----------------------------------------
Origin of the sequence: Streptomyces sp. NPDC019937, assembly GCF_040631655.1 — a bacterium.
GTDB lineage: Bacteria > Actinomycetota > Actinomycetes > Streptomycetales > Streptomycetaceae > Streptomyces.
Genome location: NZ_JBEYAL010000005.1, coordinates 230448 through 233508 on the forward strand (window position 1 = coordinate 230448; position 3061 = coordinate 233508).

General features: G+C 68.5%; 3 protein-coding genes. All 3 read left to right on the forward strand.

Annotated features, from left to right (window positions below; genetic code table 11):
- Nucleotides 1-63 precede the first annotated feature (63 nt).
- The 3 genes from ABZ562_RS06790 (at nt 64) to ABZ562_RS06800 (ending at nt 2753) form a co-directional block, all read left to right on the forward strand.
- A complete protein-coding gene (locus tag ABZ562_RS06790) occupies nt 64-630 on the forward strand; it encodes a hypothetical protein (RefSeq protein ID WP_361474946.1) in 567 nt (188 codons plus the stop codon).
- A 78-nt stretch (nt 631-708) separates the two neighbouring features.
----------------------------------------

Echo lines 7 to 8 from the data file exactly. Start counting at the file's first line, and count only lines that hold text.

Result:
- The 3 genes from ABZ562_RS06790 (at nt 64) to ABZ562_RS06800 (ending at nt 2753) form a co-directional block, all read left to right on the forward strand.
- A complete protein-coding gene (locus tag ABZ562_RS06790) occupies nt 64-630 on the forward strand; it encodes a hypothetical protein (RefSeq protein ID WP_361474946.1) in 567 nt (188 codons plus the stop codon).